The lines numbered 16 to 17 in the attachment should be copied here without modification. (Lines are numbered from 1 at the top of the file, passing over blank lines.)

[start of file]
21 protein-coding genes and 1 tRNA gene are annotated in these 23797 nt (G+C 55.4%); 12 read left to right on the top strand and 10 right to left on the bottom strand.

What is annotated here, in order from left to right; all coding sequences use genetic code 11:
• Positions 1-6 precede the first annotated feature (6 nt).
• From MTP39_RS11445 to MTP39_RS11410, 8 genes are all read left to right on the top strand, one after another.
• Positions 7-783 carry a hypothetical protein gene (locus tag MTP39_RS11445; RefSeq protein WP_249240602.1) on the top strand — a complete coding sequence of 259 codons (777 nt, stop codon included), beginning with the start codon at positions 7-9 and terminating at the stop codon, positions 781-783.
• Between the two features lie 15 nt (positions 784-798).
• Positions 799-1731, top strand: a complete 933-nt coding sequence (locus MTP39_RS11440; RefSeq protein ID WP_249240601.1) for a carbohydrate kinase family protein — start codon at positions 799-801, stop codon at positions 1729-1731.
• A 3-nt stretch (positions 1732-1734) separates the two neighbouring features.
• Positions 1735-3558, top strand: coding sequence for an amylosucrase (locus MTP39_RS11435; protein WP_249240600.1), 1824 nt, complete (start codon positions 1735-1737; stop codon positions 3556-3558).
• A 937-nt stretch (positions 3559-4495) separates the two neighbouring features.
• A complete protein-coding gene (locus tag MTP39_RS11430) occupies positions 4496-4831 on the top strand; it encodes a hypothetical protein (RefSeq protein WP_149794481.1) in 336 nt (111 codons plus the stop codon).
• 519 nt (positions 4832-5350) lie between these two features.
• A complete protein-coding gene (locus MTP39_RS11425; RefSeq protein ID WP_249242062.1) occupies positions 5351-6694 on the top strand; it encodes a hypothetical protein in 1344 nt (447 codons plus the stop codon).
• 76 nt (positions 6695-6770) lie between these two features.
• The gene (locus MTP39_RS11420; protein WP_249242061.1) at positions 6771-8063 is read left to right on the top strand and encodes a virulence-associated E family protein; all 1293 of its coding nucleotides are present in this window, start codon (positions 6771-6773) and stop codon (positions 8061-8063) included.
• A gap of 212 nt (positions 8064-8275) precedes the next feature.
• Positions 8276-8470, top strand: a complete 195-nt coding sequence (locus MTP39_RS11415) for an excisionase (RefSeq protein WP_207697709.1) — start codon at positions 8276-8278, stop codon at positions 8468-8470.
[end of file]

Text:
• A gap of 212 nt (positions 8064-8275) precedes the next feature.
• Positions 8276-8470, top strand: a complete 195-nt coding sequence (locus MTP39_RS11415) for an excisionase (RefSeq protein WP_207697709.1) — start codon at positions 8276-8278, stop codon at positions 8468-8470.